I once got caught cheating in a final examination.
In the year nine maths exam, our examiner from the goodness of her heart gave us five minutes to help each other. The whole room burst into talking. Girls helped each other by giving hints or showing how they had solved certain sums.
I was stuck on an equation. I asked the girl ahead of me who had already solved it. She was one of the brightest students in the class and was tipped to top. She told me the answer in a roundabout way which didn’t make sense. Watching me struggle and five minutes coming to an end the examiner quickly held out her paper for me to have a quick glance. That was enough for me to solve the equation.
The next day, I was summoned to the principal’s room. The other girl had reported what had happened. I received a slap on the face and a warning, the humiliation of which stayed with me for the rest of my life.
Even topping the school and district the next two consecutive years and beating the girl who was tipped to top twice by a vast margin didn’t wash away the shame I felt.
When I first wrote about the incident in a writing class, I felt I was exposing my soul. Yet this is exactly what I had signed up for by choosing to become a writer.
Many aspiring writers do not understand the price they need to pay for the vocation they had chosen. They think writing is an art of putting words on paper. A craft of creating stories by putting together the pieces of a jigsaw puzzle. But writing is a commitment to one’s soul.
You need to make three commitments to yourself before you embark on the journey to becoming a writer: Commitment to show:
Writing takes courage
Neil Gaiman, one of the most revered writer of our times, was not prepared to reveal anything about himself when he started writing. He didn’t want to be judged. He didn’t want people reading any of his stories to know who he was. If you haven’t read any of his work, many of his books could be described as weird. Then one day he realized,
“…as a writer, you had to be willing to do the equivalent of walking down a street naked. You had to be able to show too much of yourself. You had to be just a little bit more honest than you were comfortable with.”Neil Gaiman in Masterclass
This is what the readers want to see. They want to see your soul. They want you to spill your authentic self onto the page. And that takes courage. A lot many people want to tell their stories but lack the courage to bring them forth.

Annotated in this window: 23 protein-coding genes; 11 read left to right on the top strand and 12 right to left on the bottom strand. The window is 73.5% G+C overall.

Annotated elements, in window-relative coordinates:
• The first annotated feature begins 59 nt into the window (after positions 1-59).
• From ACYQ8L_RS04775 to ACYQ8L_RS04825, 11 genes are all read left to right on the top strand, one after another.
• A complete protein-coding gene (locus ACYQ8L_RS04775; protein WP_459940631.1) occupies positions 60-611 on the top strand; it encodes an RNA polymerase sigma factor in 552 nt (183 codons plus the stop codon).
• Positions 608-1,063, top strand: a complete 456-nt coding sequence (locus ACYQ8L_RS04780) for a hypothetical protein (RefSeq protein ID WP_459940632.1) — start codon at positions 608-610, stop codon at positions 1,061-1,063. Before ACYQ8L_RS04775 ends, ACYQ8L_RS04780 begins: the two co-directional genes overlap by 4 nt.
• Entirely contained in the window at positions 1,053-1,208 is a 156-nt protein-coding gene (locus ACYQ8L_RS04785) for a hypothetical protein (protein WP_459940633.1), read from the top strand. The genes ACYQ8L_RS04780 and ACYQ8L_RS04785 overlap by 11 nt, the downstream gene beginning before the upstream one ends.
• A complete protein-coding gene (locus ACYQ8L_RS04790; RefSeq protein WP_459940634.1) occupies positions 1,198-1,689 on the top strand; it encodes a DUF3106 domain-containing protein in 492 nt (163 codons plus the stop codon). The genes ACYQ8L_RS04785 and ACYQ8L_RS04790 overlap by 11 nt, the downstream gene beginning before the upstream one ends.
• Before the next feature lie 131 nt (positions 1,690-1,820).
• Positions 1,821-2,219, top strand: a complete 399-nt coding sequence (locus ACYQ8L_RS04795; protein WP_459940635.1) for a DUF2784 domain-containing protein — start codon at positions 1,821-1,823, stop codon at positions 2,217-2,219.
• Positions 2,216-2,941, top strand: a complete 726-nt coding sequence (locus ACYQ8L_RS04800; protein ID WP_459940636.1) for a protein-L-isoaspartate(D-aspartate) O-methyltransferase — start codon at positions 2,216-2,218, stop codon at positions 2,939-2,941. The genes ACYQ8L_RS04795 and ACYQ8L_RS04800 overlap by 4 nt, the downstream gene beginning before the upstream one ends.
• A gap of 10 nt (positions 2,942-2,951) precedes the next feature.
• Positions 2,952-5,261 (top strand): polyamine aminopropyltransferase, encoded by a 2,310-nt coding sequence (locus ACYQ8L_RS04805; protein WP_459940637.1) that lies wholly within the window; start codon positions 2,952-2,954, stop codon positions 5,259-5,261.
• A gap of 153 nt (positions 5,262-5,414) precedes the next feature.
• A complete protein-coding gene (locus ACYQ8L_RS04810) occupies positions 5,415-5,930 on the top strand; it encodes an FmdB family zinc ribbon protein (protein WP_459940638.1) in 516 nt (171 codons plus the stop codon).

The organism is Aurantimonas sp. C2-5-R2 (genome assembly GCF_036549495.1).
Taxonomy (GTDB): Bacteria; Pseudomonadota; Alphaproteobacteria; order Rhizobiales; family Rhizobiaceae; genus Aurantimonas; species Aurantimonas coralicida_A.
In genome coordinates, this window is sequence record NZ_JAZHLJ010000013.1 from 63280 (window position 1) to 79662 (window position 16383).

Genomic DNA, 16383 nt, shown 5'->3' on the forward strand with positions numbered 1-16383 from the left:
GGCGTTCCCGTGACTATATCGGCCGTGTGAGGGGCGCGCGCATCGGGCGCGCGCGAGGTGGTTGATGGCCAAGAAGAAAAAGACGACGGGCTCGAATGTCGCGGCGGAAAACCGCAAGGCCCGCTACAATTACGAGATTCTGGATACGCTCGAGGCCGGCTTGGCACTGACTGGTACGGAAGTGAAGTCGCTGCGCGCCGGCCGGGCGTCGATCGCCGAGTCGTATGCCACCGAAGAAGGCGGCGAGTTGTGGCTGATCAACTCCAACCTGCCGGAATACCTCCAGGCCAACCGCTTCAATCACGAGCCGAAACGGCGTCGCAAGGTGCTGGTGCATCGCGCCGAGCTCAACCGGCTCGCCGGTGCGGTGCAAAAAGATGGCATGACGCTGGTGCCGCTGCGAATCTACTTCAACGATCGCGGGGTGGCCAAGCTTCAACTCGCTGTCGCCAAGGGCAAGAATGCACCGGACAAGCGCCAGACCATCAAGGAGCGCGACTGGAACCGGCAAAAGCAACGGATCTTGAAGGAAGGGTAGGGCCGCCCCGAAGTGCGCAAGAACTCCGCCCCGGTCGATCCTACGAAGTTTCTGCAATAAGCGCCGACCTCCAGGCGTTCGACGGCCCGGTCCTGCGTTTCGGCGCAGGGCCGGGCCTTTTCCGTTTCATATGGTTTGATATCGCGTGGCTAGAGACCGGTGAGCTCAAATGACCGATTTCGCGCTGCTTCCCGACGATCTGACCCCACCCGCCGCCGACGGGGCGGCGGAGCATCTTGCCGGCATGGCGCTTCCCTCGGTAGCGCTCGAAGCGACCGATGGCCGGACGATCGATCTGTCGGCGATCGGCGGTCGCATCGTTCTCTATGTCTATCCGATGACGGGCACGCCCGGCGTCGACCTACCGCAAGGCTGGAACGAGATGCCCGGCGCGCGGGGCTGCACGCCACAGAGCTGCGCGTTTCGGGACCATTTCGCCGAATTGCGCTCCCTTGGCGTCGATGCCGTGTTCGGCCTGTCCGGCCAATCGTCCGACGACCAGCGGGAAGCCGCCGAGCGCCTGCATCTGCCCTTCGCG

So the first pact you make with yourself – As a writer, I shall nurture my courage to bring forth the treasures that are hidden within me.
Writing demands honesty
Telling a story is one thing, telling an authentic story is another. A fake story is dispelled like fake news even if it is fiction. In fact, fiction needs to be as truthful as non-fiction. Just like a patient needs to be honest with his doctor, a writer needs to be honest with its readers. Writing that titillates because of its shock value breaks readers’ trust and comes to haunt its writer as it did to James Frey who fell from grace for fabricating certain details in his memoir A Million Little Pieces.
At the same time, honesty is not tell-all and reveal-everything and washing your dirty laundry in public. Rather it is a combination of accuracy, sincerity, compassion and truth. Every story contains a snapshot of its creator. You need to give your honest one to your readers.
Your second pact with yourself is – My stories will be a reflection of my honesty.
Writing requires a perspective
If you don’t have a viewpoint, if you are too scared to upset people, if you rather walk in the middle of the road, you should not take up writing a vocation. People want to read your writing because they want to hear your perspective. As a writer, you need to provide a voice to what you are thinking, and by default what others are thinking.
Most people can’t articulate their thoughts and look up to the writers to put words to their feeling. Writers have the responsibility of setting the tone and mood of a generation. That can be done without ruffling some feathers and upsetting a few people. Give your readers what they want: a story with personality and authenticity.
Your third pact with yourself – I shall use my writing as a platform to share my perspective and opinions truthfully and boldly.